Chances are pretty good that you’re familiar with some of the phrases from Lewis Carroll’s poem “Jabberwocky” even if you don’t know the poem by heart (or by name). Maybe you’ve heard word “chortle,” for example, which Carroll coined to suggest something between a chuckle and a snort. It’s a fun (if here and there a little unsettling) little nonsense poem that does a great job of insinuating meaning with made-up words. There can be little doubt that the “beamish boy” returning triumphantly home in a “galumphing” way is bounding or galloping, even though “galumphing” wasn’t a word before Carroll invented it.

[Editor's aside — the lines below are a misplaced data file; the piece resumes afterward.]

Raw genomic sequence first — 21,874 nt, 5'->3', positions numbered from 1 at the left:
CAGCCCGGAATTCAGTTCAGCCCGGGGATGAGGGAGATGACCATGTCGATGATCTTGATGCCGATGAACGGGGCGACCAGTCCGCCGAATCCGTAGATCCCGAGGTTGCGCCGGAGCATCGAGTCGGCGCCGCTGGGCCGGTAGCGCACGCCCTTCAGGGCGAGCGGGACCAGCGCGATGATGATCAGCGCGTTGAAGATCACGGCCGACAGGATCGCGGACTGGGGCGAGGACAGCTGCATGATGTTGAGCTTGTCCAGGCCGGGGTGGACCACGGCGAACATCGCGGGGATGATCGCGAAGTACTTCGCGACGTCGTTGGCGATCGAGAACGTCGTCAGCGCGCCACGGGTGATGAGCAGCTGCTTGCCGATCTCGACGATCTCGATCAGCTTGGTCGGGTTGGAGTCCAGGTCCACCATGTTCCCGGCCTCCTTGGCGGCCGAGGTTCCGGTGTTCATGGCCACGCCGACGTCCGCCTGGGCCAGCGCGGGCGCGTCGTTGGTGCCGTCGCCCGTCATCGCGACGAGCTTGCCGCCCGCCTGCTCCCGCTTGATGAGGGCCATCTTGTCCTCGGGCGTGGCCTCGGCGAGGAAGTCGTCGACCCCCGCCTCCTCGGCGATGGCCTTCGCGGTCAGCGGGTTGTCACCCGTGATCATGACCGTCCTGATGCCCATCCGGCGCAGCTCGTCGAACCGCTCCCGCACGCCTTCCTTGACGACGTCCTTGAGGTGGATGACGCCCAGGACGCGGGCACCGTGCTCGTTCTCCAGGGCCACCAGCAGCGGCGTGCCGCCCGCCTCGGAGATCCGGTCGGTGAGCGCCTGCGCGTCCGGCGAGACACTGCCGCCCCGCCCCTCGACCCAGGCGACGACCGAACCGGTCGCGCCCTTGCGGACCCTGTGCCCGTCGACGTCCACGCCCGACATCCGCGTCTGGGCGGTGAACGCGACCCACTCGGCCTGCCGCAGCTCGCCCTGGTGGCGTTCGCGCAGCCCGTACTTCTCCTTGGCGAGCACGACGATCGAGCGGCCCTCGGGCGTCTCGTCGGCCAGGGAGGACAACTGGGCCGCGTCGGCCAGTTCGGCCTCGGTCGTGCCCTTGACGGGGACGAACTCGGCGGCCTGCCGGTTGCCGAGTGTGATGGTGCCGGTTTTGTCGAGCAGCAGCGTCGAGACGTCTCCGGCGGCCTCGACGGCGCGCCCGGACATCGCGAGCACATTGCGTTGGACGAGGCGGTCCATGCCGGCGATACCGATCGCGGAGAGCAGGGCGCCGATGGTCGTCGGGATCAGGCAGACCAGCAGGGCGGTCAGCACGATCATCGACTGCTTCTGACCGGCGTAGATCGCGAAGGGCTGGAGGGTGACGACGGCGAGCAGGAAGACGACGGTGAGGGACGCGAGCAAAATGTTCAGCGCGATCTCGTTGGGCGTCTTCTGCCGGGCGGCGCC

If, like the boy awaiting his foe the Jabberwock, you find yourself “in uffish thought” as you await inspiration for your next post, consider playing with nonsense words. It can be a great way to think about the rhythm of your writing without getting caught up in that pesky bear trap of meaning. It can also help you pay closer attention to the ways in which we form different parts of speech. Adverbs and adjectives and nouns are often constructed differently and fit together differently, and working with the forms minus the meaning can provide a neat perspective on the language.